US Capitol, 1993

But this happened in 1993, long before all of us had a camera phone in our pocket. Today I’d just use my iPhone. It’s not my favorite camera, but neither was this single-use camera I bought. Both would have gotten good enough shots for an unexpected day as a tourist.

I think disposable cameras sell primarily to people with too much disposable money.

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Essay, Old Cars

The good old days weren’t always good, and tomorrow ain’t as bad as it seems

Originally published 22 July 2016. When we look back at the past, all too often it’s through rose-colored glasses.

But who doesn’t like to indulge in nostalgia? I sure do. I especially enjoy photographing classic cars and reminiscing about times when they still roamed America’s roads. One of my favorites is the 1966 Ford, like this convertible I found at the Mecum auction in May. My dad owned one when I was small, a two-door hardtop. I spent many happy hours in its spacious back seat.

1966 Ford Galaxie 500XL

Check out that styling! This long, low car looks so purposeful, so strong. Aren’t those tail lights just the bomb? It’s so much better looking than the tall, blobby cars they make today. And they made these cars out of heavy steel. You could sit five people on the hood of this car! Man, didn’t things just make sense back then? Today’s cars are bodied in steel so thin that if you sink your bottom onto a hood, you will dent it.

1966 Ford Galaxie 500XL

But those wistful memories can’t mask the truth: you’re safer in any modern car than in this one. And it’s not just that this old Ford lacks airbags and has only lap belts. Fords of this vintage were famous for sloppy handling, making it hard to quickly steer to avoid a crash. And the brakes are drums all around, subject to fast fading during a hard stop. Oh, and see that steering wheel? It’s mounted to a rigid steering column. In a head-on crash, it becomes a missile that smashes into your face. In modern cars, that column collapses on impact. Also, in modern cars a safety cage frames the entire interior to resist crushing in a crash. That thin exterior sheet metal, along with everything else outside that safety cage, is designed to absorb impact and keep you alive and intact. If you had a serious accident in a ’66 Ford, the car would crush in, and you would absorb the impact. The safety advantages of modern cars are well documented; check out this head-on crash between a 1959 and a 2009 car to see it in action.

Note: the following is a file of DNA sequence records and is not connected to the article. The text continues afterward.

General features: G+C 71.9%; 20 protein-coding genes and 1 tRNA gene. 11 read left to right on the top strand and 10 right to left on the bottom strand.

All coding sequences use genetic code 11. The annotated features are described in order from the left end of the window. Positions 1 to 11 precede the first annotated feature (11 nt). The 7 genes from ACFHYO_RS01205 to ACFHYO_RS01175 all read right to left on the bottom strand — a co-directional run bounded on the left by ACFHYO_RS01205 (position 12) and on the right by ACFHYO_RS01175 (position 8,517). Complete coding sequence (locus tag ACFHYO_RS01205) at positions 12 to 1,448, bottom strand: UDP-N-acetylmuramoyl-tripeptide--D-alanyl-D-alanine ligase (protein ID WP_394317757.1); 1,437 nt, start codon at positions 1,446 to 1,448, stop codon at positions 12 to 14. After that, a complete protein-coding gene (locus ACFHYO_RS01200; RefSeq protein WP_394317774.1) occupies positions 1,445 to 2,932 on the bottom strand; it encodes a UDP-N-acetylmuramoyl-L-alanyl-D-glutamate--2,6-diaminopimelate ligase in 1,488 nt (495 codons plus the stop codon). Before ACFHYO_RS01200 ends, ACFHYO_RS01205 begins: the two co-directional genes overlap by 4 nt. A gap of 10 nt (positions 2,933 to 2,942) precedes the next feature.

1966 Ford Galaxie 500XL

When we look back on the past, we often fall prey to nostalgic preferences and the fading affect bias. In other words, we tend to remember the past’s good parts and forget the bad. It’s human nature to forget that in a crash, an old car like a 1966 Ford would cheerfully maim or kill you, and that far fewer people die in crashes per mile traveled today than 50 years ago.

But this forgetting tends to make us think whatever bad things are happening now have sunk society to new lows. We live in a time of great national economic uncertainty, racial unrest, and global terrorism. The specter of authoritarianism and fascism has risen in this year’s Presidential election. We have a right to be worried, angry, and even afraid. But think back to any time in the past and consider national and world events then. Racial tension has always been with us and has led to violence at various times in our history. Terrorism has been going on for years, but until the last 15 years or so it was largely a problem only in the rest of the world. Our government, a magnet for narcissists, has always contained people who have committed crimes and immoral acts. And at various times in our collective memory, we’ve been at war, or in economic recession or depression.

Life is like riding a roller coaster. While you’re on it, it’s scary. You don’t know what is coming: tall loops, long drops, hard turns. Yet when it’s over, we look in a new light at the parts that scared us. Retroactively, we find them to be exhilarating — or, at least for those of us who don’t enjoy roller coasters, safely completed. What was unknown is now known and our minds reframe the experience accordingly.

We look upon past times like roller coasters we’ve ridden: reframed based on what we know now, viewed through nostalgic preferences and fading effect bias.

We face very real perils and need to address them squarely. But perils have always existed. Now is not necessarily worse than any time in history.

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Essay, Photography, Travel

How to deal with difficult feelings about a photographic subject

First published 3 June 2016. I suppose every American has some baggage around 9/11, even those of us hundreds or thousands of miles away.